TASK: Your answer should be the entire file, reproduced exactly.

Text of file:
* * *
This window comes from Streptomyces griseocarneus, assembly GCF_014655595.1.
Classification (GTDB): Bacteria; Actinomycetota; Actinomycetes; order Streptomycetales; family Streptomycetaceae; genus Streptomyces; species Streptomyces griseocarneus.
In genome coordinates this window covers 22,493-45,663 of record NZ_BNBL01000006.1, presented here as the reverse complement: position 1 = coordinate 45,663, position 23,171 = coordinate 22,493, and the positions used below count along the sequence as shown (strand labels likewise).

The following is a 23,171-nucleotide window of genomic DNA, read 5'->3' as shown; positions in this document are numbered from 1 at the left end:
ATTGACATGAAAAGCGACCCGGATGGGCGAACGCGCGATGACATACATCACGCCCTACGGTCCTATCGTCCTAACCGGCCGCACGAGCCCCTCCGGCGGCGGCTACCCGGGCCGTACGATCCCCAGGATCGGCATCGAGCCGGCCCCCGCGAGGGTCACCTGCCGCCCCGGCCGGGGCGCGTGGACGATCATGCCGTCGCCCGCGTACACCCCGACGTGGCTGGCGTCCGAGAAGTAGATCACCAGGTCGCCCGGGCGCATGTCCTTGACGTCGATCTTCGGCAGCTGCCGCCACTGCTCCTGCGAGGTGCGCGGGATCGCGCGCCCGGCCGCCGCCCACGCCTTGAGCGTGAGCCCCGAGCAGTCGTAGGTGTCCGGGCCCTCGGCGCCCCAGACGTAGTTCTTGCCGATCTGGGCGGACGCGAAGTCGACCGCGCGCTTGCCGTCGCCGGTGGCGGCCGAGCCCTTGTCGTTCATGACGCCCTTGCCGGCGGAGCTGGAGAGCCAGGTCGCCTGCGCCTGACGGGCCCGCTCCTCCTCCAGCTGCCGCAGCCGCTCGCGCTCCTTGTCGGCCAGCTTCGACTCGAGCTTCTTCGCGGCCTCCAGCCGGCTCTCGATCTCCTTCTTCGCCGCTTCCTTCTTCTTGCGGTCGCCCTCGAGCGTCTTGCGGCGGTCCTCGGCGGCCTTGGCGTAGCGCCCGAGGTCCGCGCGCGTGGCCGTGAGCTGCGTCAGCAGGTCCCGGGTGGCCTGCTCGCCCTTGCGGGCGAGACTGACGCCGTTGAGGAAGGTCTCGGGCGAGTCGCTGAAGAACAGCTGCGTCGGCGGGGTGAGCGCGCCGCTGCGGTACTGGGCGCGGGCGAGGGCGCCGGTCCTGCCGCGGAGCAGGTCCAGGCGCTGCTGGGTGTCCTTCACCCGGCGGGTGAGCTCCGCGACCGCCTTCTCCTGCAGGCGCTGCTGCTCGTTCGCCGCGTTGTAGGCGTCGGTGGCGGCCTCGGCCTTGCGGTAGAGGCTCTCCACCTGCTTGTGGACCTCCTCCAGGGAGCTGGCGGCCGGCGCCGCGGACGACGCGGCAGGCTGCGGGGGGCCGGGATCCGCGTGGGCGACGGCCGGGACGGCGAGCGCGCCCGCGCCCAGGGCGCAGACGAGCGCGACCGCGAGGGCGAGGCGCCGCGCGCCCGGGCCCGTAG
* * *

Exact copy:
This window comes from Streptomyces griseocarneus, assembly GCF_014655595.1.
Classification (GTDB): Bacteria; Actinomycetota; Actinomycetes; order Streptomycetales; family Streptomycetaceae; genus Streptomyces; species Streptomyces griseocarneus.
In genome coordinates this window covers 22,493-45,663 of record NZ_BNBL01000006.1, presented here as the reverse complement: position 1 = coordinate 45,663, position 23,171 = coordinate 22,493, and the positions used below count along the sequence as shown (strand labels likewise).

The following is a 23,171-nucleotide window of genomic DNA, read 5'->3' as shown; positions in this document are numbered from 1 at the left end:
ATTGACATGAAAAGCGACCCGGATGGGCGAACGCGCGATGACATACATCACGCCCTACGGTCCTATCGTCCTAACCGGCCGCACGAGCCCCTCCGGCGGCGGCTACCCGGGCCGTACGATCCCCAGGATCGGCATCGAGCCGGCCCCCGCGAGGGTCACCTGCCGCCCCGGCCGGGGCGCGTGGACGATCATGCCGTCGCCCGCGTACACCCCGACGTGGCTGGCGTCCGAGAAGTAGATCACCAGGTCGCCCGGGCGCATGTCCTTGACGTCGATCTTCGGCAGCTGCCGCCACTGCTCCTGCGAGGTGCGCGGGATCGCGCGCCCGGCCGCCGCCCACGCCTTGAGCGTGAGCCCCGAGCAGTCGTAGGTGTCCGGGCCCTCGGCGCCCCAGACGTAGTTCTTGCCGATCTGGGCGGACGCGAAGTCGACCGCGCGCTTGCCGTCGCCGGTGGCGGCCGAGCCCTTGTCGTTCATGACGCCCTTGCCGGCGGAGCTGGAGAGCCAGGTCGCCTGCGCCTGACGGGCCCGCTCCTCCTCCAGCTGCCGCAGCCGCTCGCGCTCCTTGTCGGCCAGCTTCGACTCGAGCTTCTTCGCGGCCTCCAGCCGGCTCTCGATCTCCTTCTTCGCCGCTTCCTTCTTCTTGCGGTCGCCCTCGAGCGTCTTGCGGCGGTCCTCGGCGGCCTTGGCGTAGCGCCCGAGGTCCGCGCGCGTGGCCGTGAGCTGCGTCAGCAGGTCCCGGGTGGCCTGCTCGCCCTTGCGGGCGAGACTGACGCCGTTGAGGAAGGTCTCGGGCGAGTCGCTGAAGAACAGCTGCGTCGGCGGGGTGAGCGCGCCGCTGCGGTACTGGGCGCGGGCGAGGGCGCCGGTCCTGCCGCGGAGCAGGTCCAGGCGCTGCTGGGTGTCCTTCACCCGGCGGGTGAGCTCCGCGACCGCCTTCTCCTGCAGGCGCTGCTGCTCGTTCGCCGCGTTGTAGGCGTCGGTGGCGGCCTCGGCCTTGCGGTAGAGGCTCTCCACCTGCTTGTGGACCTCCTCCAGGGAGCTGGCGGCCGGCGCCGCGGACGACGCGGCAGGCTGCGGGGGGCCGGGATCCGCGTGGGCGACGGCCGGGACGGCGAGCGCGCCCGCGCCCAGGGCGCAGACGAGCGCGACCGCGAGGGCGAGGCGCCGCGCGCCCGGGCCCGTAG